November 23, 2022
DHAKA – Bangladesh Bank yesterday asked private banks to speed up their farm loan disbursements to enhance the country’s food security.
As such, lenders have been asked to give out 30 per cent more loans instead of sticking to the annual disbursement target set by the central bank.
A Bangladesh Bank official said the central bank instructed to increase food production to tackle any unexpected food crisis in the country while the entire globe was facing an escalation of food prices.
Bangladesh Bank set a loan disbursement target of Tk 30,911 crore for this fiscal year. Of the target, banks disbursed 31 per cent between July and October, showed data from the central bank.
Selim RF Hussain, chairman of the Association of Bankers, Bangladesh, said the country’s farm sector accounts for around 12 per cent of its gross domestic product (GDP).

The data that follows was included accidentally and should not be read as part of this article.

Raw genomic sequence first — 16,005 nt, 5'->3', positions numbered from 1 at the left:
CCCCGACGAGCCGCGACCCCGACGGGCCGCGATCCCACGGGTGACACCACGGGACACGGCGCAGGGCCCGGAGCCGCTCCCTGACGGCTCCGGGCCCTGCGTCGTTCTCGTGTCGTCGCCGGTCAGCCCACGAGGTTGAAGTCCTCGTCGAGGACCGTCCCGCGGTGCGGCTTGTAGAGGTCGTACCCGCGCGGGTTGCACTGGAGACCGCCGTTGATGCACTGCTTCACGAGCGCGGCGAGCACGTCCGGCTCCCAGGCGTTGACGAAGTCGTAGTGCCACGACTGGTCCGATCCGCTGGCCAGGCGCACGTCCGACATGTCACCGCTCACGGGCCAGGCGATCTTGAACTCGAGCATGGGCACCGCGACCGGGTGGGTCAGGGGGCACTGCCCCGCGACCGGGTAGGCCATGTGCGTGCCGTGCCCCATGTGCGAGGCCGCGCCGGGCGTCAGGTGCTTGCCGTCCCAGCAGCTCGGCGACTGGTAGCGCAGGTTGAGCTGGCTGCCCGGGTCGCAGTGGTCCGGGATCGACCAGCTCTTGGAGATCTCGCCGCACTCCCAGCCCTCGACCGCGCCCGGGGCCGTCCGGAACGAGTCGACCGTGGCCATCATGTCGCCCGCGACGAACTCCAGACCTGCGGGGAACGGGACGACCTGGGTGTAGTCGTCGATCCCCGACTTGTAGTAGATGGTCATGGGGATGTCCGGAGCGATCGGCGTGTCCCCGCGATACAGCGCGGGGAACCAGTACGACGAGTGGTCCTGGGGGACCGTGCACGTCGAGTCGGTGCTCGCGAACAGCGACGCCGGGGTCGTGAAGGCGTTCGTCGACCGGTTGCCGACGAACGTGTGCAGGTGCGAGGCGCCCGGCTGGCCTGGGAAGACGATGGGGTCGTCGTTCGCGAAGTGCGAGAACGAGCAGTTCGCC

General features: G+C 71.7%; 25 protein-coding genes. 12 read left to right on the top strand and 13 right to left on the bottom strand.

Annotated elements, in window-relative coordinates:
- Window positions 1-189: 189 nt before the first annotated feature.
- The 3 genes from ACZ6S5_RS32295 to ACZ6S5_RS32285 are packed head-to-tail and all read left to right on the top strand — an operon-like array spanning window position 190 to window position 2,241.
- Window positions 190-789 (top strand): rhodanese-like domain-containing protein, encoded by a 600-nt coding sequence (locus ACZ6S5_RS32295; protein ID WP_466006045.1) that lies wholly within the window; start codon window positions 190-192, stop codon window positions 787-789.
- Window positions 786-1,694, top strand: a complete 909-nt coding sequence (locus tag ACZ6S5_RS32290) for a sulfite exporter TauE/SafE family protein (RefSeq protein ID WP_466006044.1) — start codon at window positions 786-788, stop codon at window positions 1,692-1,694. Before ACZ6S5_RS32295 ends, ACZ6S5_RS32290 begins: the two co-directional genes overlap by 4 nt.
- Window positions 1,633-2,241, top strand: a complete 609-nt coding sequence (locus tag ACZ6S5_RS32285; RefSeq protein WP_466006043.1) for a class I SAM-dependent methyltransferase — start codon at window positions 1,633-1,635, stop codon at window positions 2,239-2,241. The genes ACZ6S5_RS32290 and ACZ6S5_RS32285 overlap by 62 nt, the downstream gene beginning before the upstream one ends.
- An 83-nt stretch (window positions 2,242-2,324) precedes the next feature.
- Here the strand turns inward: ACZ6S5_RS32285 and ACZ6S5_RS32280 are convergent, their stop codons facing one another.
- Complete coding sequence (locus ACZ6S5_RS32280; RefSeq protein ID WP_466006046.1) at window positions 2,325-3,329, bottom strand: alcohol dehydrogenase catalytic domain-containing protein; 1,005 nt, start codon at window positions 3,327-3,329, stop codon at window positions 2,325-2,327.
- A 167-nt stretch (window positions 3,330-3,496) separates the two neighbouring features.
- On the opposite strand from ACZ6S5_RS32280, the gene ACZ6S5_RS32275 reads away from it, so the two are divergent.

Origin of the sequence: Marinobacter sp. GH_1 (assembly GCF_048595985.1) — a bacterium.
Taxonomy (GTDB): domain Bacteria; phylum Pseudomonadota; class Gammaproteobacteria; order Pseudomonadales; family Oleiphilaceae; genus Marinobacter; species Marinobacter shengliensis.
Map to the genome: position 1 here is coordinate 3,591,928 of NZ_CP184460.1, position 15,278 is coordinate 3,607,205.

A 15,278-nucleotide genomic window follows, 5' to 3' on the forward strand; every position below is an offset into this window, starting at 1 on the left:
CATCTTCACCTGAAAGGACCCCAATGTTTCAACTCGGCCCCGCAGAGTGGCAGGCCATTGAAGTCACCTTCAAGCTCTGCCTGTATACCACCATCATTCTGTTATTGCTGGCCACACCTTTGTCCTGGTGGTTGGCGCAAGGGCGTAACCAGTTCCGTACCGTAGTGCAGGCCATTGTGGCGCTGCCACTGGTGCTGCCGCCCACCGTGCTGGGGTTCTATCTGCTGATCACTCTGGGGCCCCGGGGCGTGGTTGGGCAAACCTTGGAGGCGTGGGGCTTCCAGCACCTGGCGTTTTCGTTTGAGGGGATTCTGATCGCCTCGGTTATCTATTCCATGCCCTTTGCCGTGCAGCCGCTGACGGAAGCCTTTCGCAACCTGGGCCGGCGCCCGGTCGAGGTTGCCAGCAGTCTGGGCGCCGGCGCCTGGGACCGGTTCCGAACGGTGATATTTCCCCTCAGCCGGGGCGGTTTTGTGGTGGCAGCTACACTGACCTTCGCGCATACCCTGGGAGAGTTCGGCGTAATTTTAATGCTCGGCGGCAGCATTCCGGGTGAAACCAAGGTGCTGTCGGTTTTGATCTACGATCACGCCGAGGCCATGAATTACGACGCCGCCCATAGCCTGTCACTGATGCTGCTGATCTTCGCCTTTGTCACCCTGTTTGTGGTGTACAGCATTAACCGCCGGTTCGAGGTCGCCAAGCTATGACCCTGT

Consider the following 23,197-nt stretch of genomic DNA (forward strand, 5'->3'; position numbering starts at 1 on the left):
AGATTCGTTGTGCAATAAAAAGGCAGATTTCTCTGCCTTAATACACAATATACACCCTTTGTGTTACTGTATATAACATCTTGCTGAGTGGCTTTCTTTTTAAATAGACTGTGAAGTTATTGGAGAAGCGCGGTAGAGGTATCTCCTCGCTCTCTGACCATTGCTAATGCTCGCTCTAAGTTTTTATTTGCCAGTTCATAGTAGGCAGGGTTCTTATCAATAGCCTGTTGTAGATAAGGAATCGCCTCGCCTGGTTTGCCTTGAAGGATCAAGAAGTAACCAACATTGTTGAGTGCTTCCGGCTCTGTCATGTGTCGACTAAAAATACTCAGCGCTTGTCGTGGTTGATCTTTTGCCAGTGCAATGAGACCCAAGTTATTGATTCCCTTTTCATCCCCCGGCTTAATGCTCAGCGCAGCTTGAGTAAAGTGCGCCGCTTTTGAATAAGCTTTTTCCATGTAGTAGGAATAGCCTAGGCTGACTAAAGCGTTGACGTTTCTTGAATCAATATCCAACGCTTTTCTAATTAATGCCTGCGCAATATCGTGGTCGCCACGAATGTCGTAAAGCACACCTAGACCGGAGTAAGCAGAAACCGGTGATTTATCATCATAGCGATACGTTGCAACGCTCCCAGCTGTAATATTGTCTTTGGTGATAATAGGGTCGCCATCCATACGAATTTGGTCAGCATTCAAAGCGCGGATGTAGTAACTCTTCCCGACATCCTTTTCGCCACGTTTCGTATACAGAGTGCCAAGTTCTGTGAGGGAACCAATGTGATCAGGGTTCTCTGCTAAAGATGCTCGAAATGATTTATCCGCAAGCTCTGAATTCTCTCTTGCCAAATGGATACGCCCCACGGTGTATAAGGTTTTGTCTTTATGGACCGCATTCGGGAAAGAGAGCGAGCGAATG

However, the trend of farm loan disbursement has not reached a satisfactory level yet given the agriculture sector’s contribution to the GDP.
“So, banks should gear up the farm loan disbursement to make the economy strong,” said Hussain, also managing director of Brac Bank.
Syed Mahbubur Rahman, managing director of Mutual Trust Bank, said the world may face food shortages sometime soon as per the projections given by several global organisations.
“Although there is no such projection for Bangladesh, we should fortify our food security to avert any unexpected situation,” he said.
Bangladesh Bank formed a Tk 5,000 crore refinance scheme last week to ensure food security in the country as the banking regulator thinks the world might face a food crisis in the days to come.
The prices of several food items have gone up in global market, which is why the central bank has formed the fund such that farmers can get low-cost loans.
Under the scheme, farmers will be able to take loans at 4 per cent interest.
The central bank in the meeting also urged the banks to increase farm loan disbursements through their own channel.
As per the central bank policy, private banks are allowed to attain 70 per cent of their annual farm loan disbursement target through microfinance institutions (MFIs).
Farmers can avail farm loans at 9 per cent interest from banks but the rate increases to as much as 25 per cent if they take it from MFIs.
Many private banks usually disburse the majority of their farm loans through MFIs as they do not have branches available in rural areas.